How Can Zinc Finger Proteins be used in Gene Therapy?
Zinc finger proteins can be engineered to induce double-stranded DNA breaks in specific DNA sequences, for example where a disease-causing bad gene is located - and then the cell's own repair machinery will go to work to correct the damage.
This offers a way of correcting genetic mutations without resorting to the traditional gene therapy approach which involves housing a desired gene in a vector and then sending it on its way into a body, with fingers crossed that it reaches its target and is then expressed in a way that is required.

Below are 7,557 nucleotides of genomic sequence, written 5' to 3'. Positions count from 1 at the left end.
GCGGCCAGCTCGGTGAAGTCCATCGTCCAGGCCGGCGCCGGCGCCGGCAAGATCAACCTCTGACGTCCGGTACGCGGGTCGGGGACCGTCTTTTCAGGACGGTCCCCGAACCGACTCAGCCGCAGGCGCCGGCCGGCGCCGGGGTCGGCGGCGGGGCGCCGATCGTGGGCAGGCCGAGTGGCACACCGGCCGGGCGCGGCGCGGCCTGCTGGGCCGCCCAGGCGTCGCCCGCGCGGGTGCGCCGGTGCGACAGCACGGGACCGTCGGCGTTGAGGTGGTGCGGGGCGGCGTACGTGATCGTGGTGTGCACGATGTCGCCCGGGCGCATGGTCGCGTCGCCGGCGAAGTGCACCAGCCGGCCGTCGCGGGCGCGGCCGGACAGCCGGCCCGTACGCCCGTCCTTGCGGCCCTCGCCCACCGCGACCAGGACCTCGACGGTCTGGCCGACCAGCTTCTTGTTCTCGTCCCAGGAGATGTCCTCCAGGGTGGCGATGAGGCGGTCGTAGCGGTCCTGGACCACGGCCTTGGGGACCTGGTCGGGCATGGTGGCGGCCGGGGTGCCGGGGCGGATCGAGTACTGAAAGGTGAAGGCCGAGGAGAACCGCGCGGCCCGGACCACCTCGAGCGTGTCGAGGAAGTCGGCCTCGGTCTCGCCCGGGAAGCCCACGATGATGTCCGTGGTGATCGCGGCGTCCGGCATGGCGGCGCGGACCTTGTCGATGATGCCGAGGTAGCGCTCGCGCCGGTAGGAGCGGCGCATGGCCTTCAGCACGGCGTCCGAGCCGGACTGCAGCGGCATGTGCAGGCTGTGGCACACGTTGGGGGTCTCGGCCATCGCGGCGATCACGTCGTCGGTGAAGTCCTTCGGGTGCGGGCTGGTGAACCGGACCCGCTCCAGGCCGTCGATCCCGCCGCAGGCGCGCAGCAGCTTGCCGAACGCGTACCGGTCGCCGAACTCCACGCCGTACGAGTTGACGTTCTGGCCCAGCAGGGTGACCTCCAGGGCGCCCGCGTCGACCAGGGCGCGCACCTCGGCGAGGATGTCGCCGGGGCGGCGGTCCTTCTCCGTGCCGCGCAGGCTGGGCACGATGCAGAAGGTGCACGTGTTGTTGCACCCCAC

How does it work?
The zinc finger DNA-binding domain is fused to the cleavage domain of the Fokl restriction endonuclease, and the complex is called a zinc finger nuclease which can induce the double-stranded breaks in specific DNA sequences.
The zinc finger portion identifies and binds to the DNA, and the cleavage domain chops the genetic sequence. The cellular repair machinery then makes good the damage, with a DNA template supplied by the scientists. The technology can also be used to stop the over expression of genes that may be contributing to a particular disease process.
According to the Zinc Finger Consortium the DNA-binding specificities of any DNA-binding domain can be engineered to target nearly all kinds of genetic sequences.